Author:Ludomir Lozny (Hunter College, CUNY)
Paper short abstract:
The point discussed is that the Communist ruling did not inflict strict rules on archaeological thinking and archaeologists generally followed the positivist culture-history mixed with elements of Marxist-inspired traditions introduced before the post-1945 systemic transition.
Paper long abstract:
The point of this presentation is to show that the Eastern European Communist regimes did not inflict strict rules on archaeological thinking. Archaeology in the former East European Bloc cannot be viewed as deeply rooted in the Marxian paradigm but as a blend of the functional perspective mixed with elements of the positivist and Marxian approaches. Marxist social and historical theories became popular in the social sciences and humanities of the 20th century but a full acceptance of Marxist theories by Eastern European archaeologists happened rarely. Unlike the positivist currents so overwhelmingly present in European archaeological tradition to this day, simplified Marxism was used as an analytical tool rather than theory. The methodology to use material evidence to explain past social interactions was common to a broader European archaeological tradition and did not contradict the functional in essence positivist tradition. Marxist-inspired ideas, especially historical materialism, have been introduced from the West (Childe, the Annales School) and the political context established in Eastern Europe after 1945 reinforced those approaches. Interestingly, Marxist-based social archaeology present in the USSR and South America was not common in Eastern Europe. I conclude that as the post-1945 systemic change has not impacted archaeological theories dramatically, also the new political and economic settings introduced in Eastern Europe after 1990 have not distorted local archaeologies which largely remain within the essentially positivist and functionalist culture-history paradigm mixed with the material culture approach common to the Marxist and the Annales School of thought. A larger point discussed is to see how archaeology relates to socioeconomic and political settings in general.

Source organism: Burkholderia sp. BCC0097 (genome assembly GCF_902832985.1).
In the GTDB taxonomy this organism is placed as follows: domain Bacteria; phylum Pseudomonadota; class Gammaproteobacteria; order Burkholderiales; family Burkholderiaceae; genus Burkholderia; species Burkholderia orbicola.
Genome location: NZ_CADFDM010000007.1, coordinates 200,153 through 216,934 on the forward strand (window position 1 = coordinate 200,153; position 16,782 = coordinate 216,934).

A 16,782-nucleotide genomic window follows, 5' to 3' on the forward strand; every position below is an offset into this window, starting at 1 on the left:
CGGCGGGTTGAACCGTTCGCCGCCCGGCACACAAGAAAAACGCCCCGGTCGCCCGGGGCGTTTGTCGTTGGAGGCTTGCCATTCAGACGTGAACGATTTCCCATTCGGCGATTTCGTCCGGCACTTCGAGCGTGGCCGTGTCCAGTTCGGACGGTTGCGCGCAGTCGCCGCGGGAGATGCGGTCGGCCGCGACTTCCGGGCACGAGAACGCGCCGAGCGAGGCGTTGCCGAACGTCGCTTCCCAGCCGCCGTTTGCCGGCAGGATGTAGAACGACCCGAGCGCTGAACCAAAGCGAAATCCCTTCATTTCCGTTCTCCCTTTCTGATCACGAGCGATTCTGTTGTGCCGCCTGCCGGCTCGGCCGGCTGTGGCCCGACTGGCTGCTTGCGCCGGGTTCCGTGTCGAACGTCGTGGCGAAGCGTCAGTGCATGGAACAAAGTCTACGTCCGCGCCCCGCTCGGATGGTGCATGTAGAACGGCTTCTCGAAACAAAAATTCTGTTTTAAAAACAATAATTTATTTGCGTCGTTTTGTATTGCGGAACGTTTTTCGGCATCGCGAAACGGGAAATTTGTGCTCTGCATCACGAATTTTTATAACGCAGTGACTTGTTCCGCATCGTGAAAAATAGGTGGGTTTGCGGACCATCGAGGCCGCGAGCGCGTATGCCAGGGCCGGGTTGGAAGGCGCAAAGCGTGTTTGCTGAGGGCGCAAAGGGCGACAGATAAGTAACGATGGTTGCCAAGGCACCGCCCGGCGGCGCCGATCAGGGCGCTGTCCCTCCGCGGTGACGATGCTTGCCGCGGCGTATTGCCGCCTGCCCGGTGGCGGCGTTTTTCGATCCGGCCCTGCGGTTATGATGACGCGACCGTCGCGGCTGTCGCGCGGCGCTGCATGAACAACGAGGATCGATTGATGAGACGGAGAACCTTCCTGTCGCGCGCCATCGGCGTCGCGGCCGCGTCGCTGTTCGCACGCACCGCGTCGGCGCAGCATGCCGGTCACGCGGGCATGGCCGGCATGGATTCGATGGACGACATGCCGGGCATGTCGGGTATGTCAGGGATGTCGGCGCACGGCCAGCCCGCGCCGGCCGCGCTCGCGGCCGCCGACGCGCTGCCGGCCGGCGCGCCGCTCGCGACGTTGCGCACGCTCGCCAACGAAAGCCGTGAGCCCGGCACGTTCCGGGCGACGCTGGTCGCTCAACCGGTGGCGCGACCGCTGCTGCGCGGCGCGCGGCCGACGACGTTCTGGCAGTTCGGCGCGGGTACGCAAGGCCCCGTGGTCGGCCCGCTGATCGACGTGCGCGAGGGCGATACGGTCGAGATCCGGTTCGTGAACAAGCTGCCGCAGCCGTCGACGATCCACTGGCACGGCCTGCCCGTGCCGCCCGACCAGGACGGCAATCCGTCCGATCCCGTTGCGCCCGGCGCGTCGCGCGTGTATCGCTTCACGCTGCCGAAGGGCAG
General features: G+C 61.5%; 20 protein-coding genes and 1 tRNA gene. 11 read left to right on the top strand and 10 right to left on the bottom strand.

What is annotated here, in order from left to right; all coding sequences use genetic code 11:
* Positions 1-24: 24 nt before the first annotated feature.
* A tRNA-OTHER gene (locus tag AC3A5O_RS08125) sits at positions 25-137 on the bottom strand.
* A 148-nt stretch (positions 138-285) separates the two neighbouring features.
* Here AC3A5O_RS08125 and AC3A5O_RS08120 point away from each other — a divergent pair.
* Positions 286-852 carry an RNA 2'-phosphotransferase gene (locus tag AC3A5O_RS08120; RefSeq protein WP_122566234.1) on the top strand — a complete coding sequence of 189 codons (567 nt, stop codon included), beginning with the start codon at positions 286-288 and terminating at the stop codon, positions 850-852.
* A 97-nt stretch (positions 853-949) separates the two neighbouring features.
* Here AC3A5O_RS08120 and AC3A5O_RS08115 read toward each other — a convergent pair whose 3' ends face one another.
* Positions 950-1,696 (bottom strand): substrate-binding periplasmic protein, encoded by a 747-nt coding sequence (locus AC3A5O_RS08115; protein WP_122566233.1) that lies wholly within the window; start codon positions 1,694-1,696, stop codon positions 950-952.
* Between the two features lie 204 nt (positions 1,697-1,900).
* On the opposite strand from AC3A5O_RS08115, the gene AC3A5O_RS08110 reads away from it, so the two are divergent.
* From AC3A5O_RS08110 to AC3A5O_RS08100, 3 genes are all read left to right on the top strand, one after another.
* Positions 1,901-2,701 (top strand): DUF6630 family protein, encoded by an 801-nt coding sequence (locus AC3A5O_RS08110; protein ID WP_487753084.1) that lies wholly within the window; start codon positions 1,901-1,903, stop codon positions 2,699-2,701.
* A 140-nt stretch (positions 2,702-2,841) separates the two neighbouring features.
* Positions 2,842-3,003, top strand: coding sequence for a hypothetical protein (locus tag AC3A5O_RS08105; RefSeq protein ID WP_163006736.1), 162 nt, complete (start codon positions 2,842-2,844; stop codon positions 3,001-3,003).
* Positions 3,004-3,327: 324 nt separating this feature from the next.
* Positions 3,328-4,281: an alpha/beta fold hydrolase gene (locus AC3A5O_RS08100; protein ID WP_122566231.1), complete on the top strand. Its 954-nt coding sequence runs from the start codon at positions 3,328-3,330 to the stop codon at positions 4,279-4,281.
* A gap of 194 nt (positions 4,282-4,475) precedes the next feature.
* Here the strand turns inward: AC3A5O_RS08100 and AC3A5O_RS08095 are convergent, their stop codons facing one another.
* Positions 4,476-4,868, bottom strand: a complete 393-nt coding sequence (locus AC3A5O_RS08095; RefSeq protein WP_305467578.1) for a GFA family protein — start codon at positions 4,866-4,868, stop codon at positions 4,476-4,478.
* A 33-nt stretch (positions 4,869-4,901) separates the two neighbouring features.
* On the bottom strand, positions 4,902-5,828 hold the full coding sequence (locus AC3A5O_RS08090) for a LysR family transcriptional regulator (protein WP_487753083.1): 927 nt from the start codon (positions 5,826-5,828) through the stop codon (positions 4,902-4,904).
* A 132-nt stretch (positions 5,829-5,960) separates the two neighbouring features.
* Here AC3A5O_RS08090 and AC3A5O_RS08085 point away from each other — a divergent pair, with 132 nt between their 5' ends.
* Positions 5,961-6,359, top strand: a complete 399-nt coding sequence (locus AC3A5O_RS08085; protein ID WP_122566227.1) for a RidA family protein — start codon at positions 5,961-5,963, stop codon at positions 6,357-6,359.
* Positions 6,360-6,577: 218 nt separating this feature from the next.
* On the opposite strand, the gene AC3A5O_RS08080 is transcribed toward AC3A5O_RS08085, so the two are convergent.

Archaeology under communism: political dimensions of archaeology